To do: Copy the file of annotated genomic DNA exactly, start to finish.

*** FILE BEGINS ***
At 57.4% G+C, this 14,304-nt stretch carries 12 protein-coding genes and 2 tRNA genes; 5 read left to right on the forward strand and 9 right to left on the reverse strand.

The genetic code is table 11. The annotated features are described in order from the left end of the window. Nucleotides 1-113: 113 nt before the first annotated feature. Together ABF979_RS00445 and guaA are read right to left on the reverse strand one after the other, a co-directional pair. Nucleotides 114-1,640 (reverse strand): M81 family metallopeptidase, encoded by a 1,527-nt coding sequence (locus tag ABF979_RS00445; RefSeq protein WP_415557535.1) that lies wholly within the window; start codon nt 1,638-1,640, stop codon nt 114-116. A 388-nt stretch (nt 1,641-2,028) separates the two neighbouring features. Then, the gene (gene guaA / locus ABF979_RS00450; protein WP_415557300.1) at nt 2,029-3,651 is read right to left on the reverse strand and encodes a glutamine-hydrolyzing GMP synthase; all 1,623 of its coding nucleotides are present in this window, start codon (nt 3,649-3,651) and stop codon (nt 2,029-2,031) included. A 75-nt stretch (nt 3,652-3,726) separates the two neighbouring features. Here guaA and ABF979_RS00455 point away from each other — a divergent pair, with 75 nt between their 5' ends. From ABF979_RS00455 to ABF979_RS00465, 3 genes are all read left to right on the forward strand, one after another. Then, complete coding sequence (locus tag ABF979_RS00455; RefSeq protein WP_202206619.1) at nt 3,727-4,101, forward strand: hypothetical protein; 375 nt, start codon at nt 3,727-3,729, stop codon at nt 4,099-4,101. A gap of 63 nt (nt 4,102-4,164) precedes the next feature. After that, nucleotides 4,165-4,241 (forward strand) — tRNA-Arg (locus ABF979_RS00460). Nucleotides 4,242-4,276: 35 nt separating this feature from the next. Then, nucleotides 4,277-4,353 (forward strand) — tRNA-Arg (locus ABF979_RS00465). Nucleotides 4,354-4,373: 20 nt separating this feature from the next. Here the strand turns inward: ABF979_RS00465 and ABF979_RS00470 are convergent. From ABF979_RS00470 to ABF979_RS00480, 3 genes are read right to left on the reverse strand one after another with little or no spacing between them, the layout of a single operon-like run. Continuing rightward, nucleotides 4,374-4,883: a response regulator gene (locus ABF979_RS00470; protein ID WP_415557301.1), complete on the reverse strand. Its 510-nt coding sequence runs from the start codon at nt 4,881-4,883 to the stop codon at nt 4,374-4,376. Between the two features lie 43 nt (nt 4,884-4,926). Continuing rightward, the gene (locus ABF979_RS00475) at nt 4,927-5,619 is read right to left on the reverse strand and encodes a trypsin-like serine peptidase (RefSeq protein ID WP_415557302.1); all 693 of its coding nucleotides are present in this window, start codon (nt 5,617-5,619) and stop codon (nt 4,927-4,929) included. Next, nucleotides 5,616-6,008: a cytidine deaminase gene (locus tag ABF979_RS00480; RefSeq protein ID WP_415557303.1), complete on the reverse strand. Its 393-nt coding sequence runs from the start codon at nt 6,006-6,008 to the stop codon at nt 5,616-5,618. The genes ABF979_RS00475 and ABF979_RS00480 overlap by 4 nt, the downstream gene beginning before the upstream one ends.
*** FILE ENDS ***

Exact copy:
At 57.4% G+C, this 14,304-nt stretch carries 12 protein-coding genes and 2 tRNA genes; 5 read left to right on the forward strand and 9 right to left on the reverse strand.

The genetic code is table 11. The annotated features are described in order from the left end of the window. Nucleotides 1-113: 113 nt before the first annotated feature. Together ABF979_RS00445 and guaA are read right to left on the reverse strand one after the other, a co-directional pair. Nucleotides 114-1,640 (reverse strand): M81 family metallopeptidase, encoded by a 1,527-nt coding sequence (locus tag ABF979_RS00445; RefSeq protein WP_415557535.1) that lies wholly within the window; start codon nt 1,638-1,640, stop codon nt 114-116. A 388-nt stretch (nt 1,641-2,028) separates the two neighbouring features. Then, the gene (gene guaA / locus ABF979_RS00450; protein WP_415557300.1) at nt 2,029-3,651 is read right to left on the reverse strand and encodes a glutamine-hydrolyzing GMP synthase; all 1,623 of its coding nucleotides are present in this window, start codon (nt 3,649-3,651) and stop codon (nt 2,029-2,031) included. A 75-nt stretch (nt 3,652-3,726) separates the two neighbouring features. Here guaA and ABF979_RS00455 point away from each other — a divergent pair, with 75 nt between their 5' ends. From ABF979_RS00455 to ABF979_RS00465, 3 genes are all read left to right on the forward strand, one after another. Then, complete coding sequence (locus tag ABF979_RS00455; RefSeq protein WP_202206619.1) at nt 3,727-4,101, forward strand: hypothetical protein; 375 nt, start codon at nt 3,727-3,729, stop codon at nt 4,099-4,101. A gap of 63 nt (nt 4,102-4,164) precedes the next feature. After that, nucleotides 4,165-4,241 (forward strand) — tRNA-Arg (locus ABF979_RS00460). Nucleotides 4,242-4,276: 35 nt separating this feature from the next. Then, nucleotides 4,277-4,353 (forward strand) — tRNA-Arg (locus ABF979_RS00465). Nucleotides 4,354-4,373: 20 nt separating this feature from the next. Here the strand turns inward: ABF979_RS00465 and ABF979_RS00470 are convergent. From ABF979_RS00470 to ABF979_RS00480, 3 genes are read right to left on the reverse strand one after another with little or no spacing between them, the layout of a single operon-like run. Continuing rightward, nucleotides 4,374-4,883: a response regulator gene (locus ABF979_RS00470; protein ID WP_415557301.1), complete on the reverse strand. Its 510-nt coding sequence runs from the start codon at nt 4,881-4,883 to the stop codon at nt 4,374-4,376. Between the two features lie 43 nt (nt 4,884-4,926). Continuing rightward, the gene (locus ABF979_RS00475) at nt 4,927-5,619 is read right to left on the reverse strand and encodes a trypsin-like serine peptidase (RefSeq protein ID WP_415557302.1); all 693 of its coding nucleotides are present in this window, start codon (nt 5,617-5,619) and stop codon (nt 4,927-4,929) included. Next, nucleotides 5,616-6,008: a cytidine deaminase gene (locus tag ABF979_RS00480; RefSeq protein ID WP_415557303.1), complete on the reverse strand. Its 393-nt coding sequence runs from the start codon at nt 6,006-6,008 to the stop codon at nt 5,616-5,618. The genes ABF979_RS00475 and ABF979_RS00480 overlap by 4 nt, the downstream gene beginning before the upstream one ends.